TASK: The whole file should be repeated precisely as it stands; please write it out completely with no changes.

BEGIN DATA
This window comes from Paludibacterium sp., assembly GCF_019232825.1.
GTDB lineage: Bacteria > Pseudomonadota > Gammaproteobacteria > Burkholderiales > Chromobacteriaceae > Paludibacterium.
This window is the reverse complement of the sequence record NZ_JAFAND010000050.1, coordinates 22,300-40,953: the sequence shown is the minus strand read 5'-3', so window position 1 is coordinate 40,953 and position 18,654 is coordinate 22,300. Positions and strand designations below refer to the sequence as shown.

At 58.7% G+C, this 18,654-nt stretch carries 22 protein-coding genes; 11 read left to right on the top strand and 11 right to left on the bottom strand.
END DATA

This window comes from Paludibacterium sp., assembly GCF_019232825.1.
GTDB lineage: Bacteria > Pseudomonadota > Gammaproteobacteria > Burkholderiales > Chromobacteriaceae > Paludibacterium.
This window is the reverse complement of the sequence record NZ_JAFAND010000050.1, coordinates 22,300-40,953: the sequence shown is the minus strand read 5'-3', so window position 1 is coordinate 40,953 and position 18,654 is coordinate 22,300. Positions and strand designations below refer to the sequence as shown.

At 58.7% G+C, this 18,654-nt stretch carries 22 protein-coding genes; 11 read left to right on the top strand and 11 right to left on the bottom strand.